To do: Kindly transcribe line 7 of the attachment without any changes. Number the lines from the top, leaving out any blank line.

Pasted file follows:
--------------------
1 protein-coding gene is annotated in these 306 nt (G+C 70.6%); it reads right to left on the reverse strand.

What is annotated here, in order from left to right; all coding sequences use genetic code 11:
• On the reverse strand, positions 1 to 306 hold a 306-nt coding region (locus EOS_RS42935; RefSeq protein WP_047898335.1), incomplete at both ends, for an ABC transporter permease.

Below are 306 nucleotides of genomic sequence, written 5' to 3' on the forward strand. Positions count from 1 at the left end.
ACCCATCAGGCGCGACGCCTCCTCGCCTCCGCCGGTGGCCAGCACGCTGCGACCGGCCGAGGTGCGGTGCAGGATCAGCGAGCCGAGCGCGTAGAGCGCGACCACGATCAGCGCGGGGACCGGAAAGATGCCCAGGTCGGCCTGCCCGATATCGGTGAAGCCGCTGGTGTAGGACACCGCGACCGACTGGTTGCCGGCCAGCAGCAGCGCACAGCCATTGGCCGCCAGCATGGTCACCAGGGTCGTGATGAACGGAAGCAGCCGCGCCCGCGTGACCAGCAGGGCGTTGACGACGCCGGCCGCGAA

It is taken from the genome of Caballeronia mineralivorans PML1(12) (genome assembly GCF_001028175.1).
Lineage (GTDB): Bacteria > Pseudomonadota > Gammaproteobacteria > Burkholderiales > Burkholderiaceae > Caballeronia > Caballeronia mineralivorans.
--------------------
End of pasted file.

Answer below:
Lineage (GTDB): Bacteria > Pseudomonadota > Gammaproteobacteria > Burkholderiales > Burkholderiaceae > Caballeronia > Caballeronia mineralivorans.